During SAS Global Forum 2018, I sat down with four SAS users to get their take on what makes a SAS user. Read through to find valuable tips they shared and up your SAS game.
She is the Code Doctor and probably the only SAS user who owns a SAS tattoo. Respect! In my next interview, I turn to generous SAS user who shares her knowledge freely. Read on for order, logic and magic from Louise Hadden.
I have used SAS my entire adult life – much longer than the years I have owned a car! I love the capacity for order and logic, and the ability to access and present data in so many ways. I love to solve problems. I like to be challenged.
I like to think of new ways to solve old problems. I like talking to people about SAS and I like listening to people who talk about SAS.
In the conference setting, I seek at least one tip I can take home from my experiences.
Among many other things, at SAS Global Forum 2018:
- I learned about using CSS stylesheets in the recently deployed Excel destination in Chevell Parker’s “Deep Dive” presentation.
- I learned about creating Powerpoint slides with custom backgrounds in the ODS Powerpoint destination. The presentation was a SAS demo by an amazing technical support staff person and SAS author who I have consulted frequently with PROC REPORT questions, Jane Eslinger, and it incorporated information on several newer SAS reporting capabilities. She sought out my opinion and we’re going to Webex later this month.
- I talked extensively to Sanjay Matange, who is a SAS developer with a wonderful blog, Graphically Speaking. I enjoy discovering new possibilities. I have long wanted to annotate images on maps, and that now looks like a possibility with the new PROC SGMAP procedure – not in an annotate step but as a procedural option. I find that so exciting.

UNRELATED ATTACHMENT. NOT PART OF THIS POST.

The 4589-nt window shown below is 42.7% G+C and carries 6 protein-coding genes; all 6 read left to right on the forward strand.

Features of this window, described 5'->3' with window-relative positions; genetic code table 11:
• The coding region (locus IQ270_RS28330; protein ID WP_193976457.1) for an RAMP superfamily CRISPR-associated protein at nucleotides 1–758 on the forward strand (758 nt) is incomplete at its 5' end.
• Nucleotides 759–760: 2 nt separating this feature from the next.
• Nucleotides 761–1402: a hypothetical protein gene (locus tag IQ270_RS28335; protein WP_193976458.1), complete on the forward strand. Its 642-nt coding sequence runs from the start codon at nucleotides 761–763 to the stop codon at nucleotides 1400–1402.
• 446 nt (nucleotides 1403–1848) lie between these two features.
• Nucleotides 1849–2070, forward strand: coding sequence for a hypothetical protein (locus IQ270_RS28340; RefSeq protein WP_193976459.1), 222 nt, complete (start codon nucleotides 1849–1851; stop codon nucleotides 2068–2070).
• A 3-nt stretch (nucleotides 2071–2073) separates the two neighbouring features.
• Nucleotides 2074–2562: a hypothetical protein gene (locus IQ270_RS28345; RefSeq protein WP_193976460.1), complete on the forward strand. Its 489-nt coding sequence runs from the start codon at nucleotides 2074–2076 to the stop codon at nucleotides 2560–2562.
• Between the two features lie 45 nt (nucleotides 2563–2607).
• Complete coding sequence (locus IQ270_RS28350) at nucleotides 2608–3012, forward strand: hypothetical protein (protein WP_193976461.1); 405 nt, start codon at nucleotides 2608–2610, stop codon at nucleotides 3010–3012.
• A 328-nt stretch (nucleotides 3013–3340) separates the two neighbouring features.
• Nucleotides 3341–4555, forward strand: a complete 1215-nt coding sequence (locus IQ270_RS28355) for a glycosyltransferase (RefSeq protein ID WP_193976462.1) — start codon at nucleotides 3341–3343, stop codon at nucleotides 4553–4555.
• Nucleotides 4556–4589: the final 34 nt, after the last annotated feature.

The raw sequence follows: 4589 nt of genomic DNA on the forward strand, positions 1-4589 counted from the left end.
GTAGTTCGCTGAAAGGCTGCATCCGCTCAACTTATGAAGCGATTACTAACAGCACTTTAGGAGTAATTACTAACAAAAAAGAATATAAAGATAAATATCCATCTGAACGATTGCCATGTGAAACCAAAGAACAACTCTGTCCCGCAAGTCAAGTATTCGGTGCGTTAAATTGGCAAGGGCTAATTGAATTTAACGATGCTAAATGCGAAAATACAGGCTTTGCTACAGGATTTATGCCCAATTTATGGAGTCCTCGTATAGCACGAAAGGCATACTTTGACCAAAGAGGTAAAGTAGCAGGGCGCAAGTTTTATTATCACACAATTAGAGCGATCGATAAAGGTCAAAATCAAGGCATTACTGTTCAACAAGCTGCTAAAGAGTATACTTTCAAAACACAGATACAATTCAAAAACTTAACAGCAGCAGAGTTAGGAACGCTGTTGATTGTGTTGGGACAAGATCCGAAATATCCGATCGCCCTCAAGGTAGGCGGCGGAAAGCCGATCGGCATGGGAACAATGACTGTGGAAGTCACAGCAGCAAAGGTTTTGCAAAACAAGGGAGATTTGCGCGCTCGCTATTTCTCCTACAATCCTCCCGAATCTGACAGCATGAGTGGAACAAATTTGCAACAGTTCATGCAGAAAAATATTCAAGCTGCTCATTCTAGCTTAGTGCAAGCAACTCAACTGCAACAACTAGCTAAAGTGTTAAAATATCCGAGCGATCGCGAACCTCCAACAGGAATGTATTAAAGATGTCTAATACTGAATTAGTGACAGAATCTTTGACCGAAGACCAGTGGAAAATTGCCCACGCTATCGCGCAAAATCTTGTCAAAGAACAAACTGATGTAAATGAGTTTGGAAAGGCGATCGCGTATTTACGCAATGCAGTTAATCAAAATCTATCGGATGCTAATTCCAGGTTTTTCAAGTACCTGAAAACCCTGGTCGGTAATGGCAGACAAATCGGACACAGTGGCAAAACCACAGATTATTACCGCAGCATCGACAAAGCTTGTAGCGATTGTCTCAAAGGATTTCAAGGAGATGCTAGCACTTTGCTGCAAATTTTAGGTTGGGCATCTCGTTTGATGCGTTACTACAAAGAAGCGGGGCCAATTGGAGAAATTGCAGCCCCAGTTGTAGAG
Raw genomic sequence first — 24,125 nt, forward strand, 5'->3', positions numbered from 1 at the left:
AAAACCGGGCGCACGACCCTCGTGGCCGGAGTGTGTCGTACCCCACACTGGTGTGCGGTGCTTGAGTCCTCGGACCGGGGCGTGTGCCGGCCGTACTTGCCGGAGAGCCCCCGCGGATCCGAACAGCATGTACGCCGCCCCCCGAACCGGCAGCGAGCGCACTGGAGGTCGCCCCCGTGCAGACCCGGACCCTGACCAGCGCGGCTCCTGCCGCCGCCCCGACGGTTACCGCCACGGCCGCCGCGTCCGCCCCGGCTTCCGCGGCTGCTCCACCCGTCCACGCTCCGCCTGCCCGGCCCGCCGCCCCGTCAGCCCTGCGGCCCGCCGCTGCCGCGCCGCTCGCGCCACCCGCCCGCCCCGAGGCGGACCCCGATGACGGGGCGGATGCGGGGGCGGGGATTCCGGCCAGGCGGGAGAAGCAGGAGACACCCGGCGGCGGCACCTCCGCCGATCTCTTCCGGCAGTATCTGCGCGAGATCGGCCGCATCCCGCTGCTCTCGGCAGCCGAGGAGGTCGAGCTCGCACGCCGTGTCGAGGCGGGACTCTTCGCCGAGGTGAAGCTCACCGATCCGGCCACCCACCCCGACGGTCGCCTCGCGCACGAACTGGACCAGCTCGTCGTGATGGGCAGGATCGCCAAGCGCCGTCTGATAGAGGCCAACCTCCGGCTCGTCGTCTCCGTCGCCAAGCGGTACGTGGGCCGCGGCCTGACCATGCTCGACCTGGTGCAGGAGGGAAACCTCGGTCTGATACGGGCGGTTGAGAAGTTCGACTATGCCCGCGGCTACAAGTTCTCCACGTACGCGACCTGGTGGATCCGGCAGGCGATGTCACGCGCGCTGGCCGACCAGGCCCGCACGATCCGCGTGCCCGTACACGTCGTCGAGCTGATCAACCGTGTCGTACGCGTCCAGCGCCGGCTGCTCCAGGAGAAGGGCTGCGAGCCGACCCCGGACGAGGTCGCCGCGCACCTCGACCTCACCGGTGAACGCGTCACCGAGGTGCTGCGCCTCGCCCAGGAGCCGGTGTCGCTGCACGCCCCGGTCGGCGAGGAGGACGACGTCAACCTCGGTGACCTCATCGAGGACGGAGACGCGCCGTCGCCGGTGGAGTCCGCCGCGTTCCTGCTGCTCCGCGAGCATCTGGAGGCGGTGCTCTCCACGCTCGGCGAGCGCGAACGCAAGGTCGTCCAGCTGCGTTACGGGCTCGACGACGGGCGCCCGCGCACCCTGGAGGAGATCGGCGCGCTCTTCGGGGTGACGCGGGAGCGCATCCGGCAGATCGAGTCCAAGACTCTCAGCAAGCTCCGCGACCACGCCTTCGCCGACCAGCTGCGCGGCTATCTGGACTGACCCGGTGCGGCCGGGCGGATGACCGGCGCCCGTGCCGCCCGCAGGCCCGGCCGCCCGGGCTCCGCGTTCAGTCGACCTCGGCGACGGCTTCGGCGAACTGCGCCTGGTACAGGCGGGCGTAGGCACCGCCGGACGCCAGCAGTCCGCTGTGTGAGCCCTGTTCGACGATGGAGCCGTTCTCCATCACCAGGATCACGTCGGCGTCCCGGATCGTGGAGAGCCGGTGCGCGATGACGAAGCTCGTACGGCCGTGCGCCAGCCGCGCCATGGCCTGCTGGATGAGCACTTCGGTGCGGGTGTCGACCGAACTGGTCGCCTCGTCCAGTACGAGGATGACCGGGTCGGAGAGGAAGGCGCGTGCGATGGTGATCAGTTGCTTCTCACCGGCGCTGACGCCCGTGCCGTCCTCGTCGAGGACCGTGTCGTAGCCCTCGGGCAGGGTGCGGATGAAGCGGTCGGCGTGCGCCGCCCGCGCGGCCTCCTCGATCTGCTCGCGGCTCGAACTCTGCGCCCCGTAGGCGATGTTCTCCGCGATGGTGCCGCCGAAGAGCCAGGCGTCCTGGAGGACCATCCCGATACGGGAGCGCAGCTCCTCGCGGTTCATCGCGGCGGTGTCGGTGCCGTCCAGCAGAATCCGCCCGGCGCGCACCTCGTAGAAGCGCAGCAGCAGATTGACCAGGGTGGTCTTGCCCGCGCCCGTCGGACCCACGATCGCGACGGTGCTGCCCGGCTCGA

- I should also say that I took a pre-conference seminar & learnt MAGIC=101 / 102 / 103 procedural options in PROC SQL. It gives you more information in the log – another tip I took home from the conference.
That’s something I love about SAS conferences, talking to SAS developers, with whom we have unparalleled access to. SAS developers and technical support staff really care about SAS users and their challenges and what they want or need to do in their work. They share their expertise willingly and seek and approach challenges the way I do.
I also like to share my tips with people, and hope they take home something from my presentations that can inspire them. Collaboration is a powerful bonding agent. Being at a conference with like-minded people from all walks of life is an elixir like no other. I am an active member of a number of SAS groups, and have posted most of my papers on sascommunity.org (which is now read only – I’m searching for a new home for my papers – any thoughts?).
I must confess I haven’t seen a SAS tattoo before. Have you? Do you know anyone else that sports a cool SAS tattoo? Plus the generous list of takeaways she provided with all the papers she has written makes Louise a user to be admired. Now your turn dear reader. Do you maybe have any ideas to help Louise now with where to store her papers?
About Louise Hadden
Louise Hadden is a Lead Programmer Analyst with Abt Associates Inc., in the Division of Health and Environment. Louise has presented as a contributed and invited speaker at in-house, local, regional, national and global conferences since 1997 (SUGI 22!) for which she created her first SAS/Graph® maps. She loves a good SAS reporting challenge and spends her spare time enthusiastically traveling, reading voraciously and volunteering at a local animal shelter, walking and photographing dogs.